It seems more than just coincidence Lindy Duncan’s climb to the top of the college golf rankings coincides with Duke’s return to favorite role heading into the Atlantic Coast Conference women’s golf championship.
Duncan, a junior who is the reigning ACC player of the year, was always a top golfer as a teen-ager with her father doubling as her coach, but she never really won big on the junior circuit. Signing a golf scholarship with Duke was a dream come true for the Florida native, but Duncan soon realized there was more to college golf than hitting long drives.
“My dad and I put our nose to the grindstone and worked on getting my swing on plane for many, many years,” she said. “I’ve always been a pretty decent player and a decently long hitter, but coming to college I really learned more about how to manage my game and I’ve gotten steadily better. It has really been a good combination and just a lot of fun. I love playing golf. It’s a big passion of mine. It is just exciting now that things are coming together.”
And over the last several seasons, the ACC’s most dominating team for more than a decade realized there was more to winning championships than just putting on a royal blue hat and strutting down the fairway.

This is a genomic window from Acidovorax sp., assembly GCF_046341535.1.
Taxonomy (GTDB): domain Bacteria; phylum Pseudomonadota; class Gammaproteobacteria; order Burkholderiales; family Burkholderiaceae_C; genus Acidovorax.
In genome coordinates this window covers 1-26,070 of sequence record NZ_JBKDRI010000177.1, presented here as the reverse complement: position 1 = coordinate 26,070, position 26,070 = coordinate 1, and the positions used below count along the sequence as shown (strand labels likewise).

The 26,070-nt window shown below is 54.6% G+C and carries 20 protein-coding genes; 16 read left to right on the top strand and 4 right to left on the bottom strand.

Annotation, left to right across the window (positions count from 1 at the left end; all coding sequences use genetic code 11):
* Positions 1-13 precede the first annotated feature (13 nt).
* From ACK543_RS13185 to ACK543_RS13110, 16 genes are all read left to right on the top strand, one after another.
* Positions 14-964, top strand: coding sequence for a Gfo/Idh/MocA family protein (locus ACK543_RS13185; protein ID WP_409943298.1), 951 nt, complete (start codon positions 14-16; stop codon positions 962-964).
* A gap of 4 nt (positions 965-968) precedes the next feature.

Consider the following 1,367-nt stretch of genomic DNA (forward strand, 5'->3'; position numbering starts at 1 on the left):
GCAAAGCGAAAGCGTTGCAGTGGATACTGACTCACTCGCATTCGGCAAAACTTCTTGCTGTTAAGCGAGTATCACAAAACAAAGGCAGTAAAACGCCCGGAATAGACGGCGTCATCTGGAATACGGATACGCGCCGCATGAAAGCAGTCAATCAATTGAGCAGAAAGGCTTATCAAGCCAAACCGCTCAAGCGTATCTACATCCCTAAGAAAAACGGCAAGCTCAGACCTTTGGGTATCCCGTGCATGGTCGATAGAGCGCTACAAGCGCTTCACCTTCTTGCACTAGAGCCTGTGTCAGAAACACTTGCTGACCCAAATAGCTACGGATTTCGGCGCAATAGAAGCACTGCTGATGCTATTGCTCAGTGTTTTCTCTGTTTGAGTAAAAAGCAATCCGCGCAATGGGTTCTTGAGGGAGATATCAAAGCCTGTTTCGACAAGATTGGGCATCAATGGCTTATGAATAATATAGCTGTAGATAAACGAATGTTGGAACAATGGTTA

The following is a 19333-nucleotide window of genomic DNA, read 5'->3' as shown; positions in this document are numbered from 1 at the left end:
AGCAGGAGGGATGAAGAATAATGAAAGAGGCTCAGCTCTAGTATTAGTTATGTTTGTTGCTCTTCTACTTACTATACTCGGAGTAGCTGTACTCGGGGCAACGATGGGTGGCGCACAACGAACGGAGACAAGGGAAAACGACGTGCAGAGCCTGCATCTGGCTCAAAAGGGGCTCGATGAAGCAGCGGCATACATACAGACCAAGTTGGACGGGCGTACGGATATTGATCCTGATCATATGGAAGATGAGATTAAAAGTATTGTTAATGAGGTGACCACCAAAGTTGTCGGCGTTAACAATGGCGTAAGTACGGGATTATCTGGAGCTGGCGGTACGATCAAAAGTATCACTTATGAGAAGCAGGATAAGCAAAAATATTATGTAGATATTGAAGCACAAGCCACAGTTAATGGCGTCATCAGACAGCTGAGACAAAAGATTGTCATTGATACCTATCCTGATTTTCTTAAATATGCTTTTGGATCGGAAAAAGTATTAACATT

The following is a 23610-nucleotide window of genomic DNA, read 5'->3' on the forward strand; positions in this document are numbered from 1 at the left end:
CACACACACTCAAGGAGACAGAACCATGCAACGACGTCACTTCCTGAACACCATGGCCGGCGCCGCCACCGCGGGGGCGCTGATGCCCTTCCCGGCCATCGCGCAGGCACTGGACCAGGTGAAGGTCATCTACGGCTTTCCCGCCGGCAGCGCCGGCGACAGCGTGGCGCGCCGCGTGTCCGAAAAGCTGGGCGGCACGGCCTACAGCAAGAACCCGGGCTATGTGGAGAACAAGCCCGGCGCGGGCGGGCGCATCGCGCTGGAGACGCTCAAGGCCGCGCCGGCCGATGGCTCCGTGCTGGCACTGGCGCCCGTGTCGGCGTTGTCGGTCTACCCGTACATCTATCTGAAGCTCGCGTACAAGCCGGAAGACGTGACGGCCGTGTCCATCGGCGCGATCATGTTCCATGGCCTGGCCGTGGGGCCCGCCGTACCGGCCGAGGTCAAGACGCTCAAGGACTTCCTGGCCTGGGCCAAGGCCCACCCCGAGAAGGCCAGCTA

“There hasn’t been a great big alteration in what we do, but there has been a little change in the degree of heart and dedication, and if that continues in the trajectory we’ve seen so far this spring then I see some good things for us,” said Duke coach Dan Brooks. “If (golf and winning) doesn’t matter to you on a deep level then you probably aren’t going to have a good team. I think our players are starting to buy into that concept a little bit more.”
Duncan, who played in the 2009 and 2011 U.S. Women’s Opens, has been the team’s best player during her rise to the top of the college golfing world, but she has also set an example of hard work and dedication, which has rubbed off on her teammates as they prepare to try to dethrone North Carolina as ACC champion.
Duncan is the first to admit her putting needed work, while Brooks has turned her new mental approach into positive scoring.
“I made the cut at the U.S. Women’s Open last year and I realized my ball striking was pretty good, but those ladies were just putting circles around me,” Duncan said. “So, I really worked on my putting and that has improved a lot. I got to see the players’ games and how I matched up and where I was weak at. I’m lucky to be in this position and I just hope I can keep getting better.”
“She has become a more patient player,” Brooks said. “She has always had great skills, but she used to not be quite as tough when things weren’t going well for her out there. She hangs in there now much better than she used to. It has been a real challenge for her and I’m real proud of her.”
Duncan, the only ACC female ranked in the nation’s top 30 in mid-March, says her putting problems stem from growing up in Florida, where most of the course she played on had “pancake” greens.